2021/22 Taught Postgraduate Programme Catalogue
|Programme code:||MOR-NEUROSCI||UCAS code:|
|Duration:||12 Months||Method of Attendance:||Full Time|
|Programme manager:||Dr Samit Chakrabarty||Contact address:||S.Chakrabarty@leeds.ac.uk|
Total credits: 180
BSc 1st class or 2i, or equivalent (for example a pass in MBChB, BDS), in a relevant scientific discipline, normally biological or biomedical sciences, but a natural sciences or engineering graduate will be considered subject to evidence of biological knowledge at an appropriate level.
English language requirement: IELTS 6.5 overall, with no less than 6.0 in in any single component. Alternative English language requirements that are acceptable are:
- TOEFL (Test of English as a Foreign Language) of 92 with no less than 21 in listening, 21 in reading, 23 in speaking and 22 in writing;
- Pearson (Academic) of 64 overall with no less than 60 in any component;
- Cambridge Advanced English (CAE) of 176 overall with no less than 169 in any component;
- Trinity College Integrated Skills in English of a Pass in ISE II or above (if taken in the UK).
School/Unit responsible for the parenting of students and programme:
Biological Sciences Masters (Biomedical Sciences)
Examination board through which the programme will be considered:
Biomedical Sciences Masters Exam Board
Relevant QAA Subject Benchmark Groups:
Subject benchmark statements for biomedical/ biological sciences Masters programmes do not exist.
However, students will be expected to demonstrate the characteristics embodied in the QAA Qualifications Frameworks level descriptors for Masters degrees (https://www.qaa.ac.uk/docs/qaa/quality-code/master's-degree-characteristics-statement.pdf?sfvrsn=6ca2f981_10).
The programme is designed to train students to be ready to begin work as PhD students or as junior research assistants if working in an academic or industrial environment. So, the course is designed such that the students at the end of the course can do the following.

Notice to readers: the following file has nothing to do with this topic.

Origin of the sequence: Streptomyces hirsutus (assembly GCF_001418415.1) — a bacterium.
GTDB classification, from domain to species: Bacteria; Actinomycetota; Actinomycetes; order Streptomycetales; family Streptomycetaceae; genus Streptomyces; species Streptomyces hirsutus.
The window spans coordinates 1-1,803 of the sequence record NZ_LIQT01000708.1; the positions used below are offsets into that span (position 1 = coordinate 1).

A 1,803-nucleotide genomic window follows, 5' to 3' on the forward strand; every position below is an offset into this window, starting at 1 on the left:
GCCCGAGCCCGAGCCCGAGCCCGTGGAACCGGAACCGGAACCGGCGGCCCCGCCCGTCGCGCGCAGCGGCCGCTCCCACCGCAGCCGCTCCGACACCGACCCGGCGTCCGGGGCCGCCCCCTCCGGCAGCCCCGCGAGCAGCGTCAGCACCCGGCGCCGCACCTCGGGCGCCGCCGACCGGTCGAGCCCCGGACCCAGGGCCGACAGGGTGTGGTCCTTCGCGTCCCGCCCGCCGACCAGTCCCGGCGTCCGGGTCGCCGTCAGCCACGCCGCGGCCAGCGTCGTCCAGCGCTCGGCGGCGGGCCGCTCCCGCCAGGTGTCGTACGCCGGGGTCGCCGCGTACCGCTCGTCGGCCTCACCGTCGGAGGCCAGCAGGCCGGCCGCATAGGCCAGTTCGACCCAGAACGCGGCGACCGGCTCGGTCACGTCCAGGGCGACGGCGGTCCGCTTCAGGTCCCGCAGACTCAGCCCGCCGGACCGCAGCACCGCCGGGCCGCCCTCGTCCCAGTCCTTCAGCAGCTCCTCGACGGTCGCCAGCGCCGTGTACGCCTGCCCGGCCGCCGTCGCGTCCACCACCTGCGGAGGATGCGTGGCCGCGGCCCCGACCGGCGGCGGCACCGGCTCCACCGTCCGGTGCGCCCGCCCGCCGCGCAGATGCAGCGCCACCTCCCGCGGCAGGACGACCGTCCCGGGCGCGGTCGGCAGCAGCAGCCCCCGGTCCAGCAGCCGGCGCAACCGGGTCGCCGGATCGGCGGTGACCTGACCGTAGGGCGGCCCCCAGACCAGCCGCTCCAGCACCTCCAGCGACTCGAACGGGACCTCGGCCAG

- Develop an understanding of normal neurological function in vertebrates to enable better understanding of dysfunction;
- Use of technologies to interrogate the neurological dysfunctions in the vertebrate population (animal and human diseases);
- Design, conduct experiments and research projects to better the neuronal systems;
- Analyse the data using appropriate methods and statistical techniques, and interpret, critically discuss and draw conclusions from these data;
- Establish efficacious use of new tools and their outcome evaluation to enable easy transfer of knowledge to preclinical and clinical scientists;
- Provide insight into how this information can then be transferred towards drug discovery, diagnostics, biomarker screening for patient stratification, improved rehabilitation and technological adaptations;
- Introduce use of big data analysis, use of mathematical algorithms and software pertinent to study of the nervous system and development of new tools involving capture of biological data, processing and its use for producing a define output.
The programme will begin by giving students an overview of the field of neuroscience and use of advanced tools and techniques useful in interrogating it for preclinical and clinical purposes. With an emphasis on neurotechnology, this becomes even more relevant. Students will learn about the data analysis tools and fundamentals of bioimaging, both of which will be using data from real experimental scenarios. They will be taught the use of core statistical models (classification, regressions), for analysis of different time-series datasets provided by the local researchers (EMGs, EEGs, continuous visual images, animal and human locomotion, etc). These will enable the students to analyse and interpret the large scale biological and biomedical data for physiological markers. They will be provided with the basics of use of algorithms towards solving complex problems like diagnosis of function or improved function with therapies.
Students will be introduced to the field of neurotechnology, pain medicine, real-time data processing for analysis of motor control, analysis of data and design of experiments to understand the underlying biological mechanisms but using physical and mathematical tools.
Year1 - View timetable
Candidates will be required to study the following compulsory modules:
|BMSC5125M||Advanced Data Analysis Techniques|
Pre-requisite for: BMSC5395M
|15 credits||Semester 1 (Sep to Jan)|
|BMSC5301M||Advanced Research Topics|
Pre-requisite for: BMSC5395M
|30 credits||Semester 1 (Sep to Jan)|
|BMSC5395M||MRes Research Project||120 credits||1 Jan to 31 Dec (12mth)|
Candidates will be required to select one of the following optional modules:
|BIOL5312M||Bioimaging||15 credits||Semesters 1 & 2 (Sep to Jun)|
|SPSC5126M||Motor Control and Neurorehabilitation||15 credits||Semester 1 (Sep to Jan)|
Last updated: 25/08/2021 16:32:49
Browse Other Catalogues
- Undergraduate module catalogue
- Taught Postgraduate module catalogue
- Undergraduate programme catalogue
- Taught Postgraduate programme catalogue
Errors, omissions, failed links etc should be notified to the Catalogue Team.PROD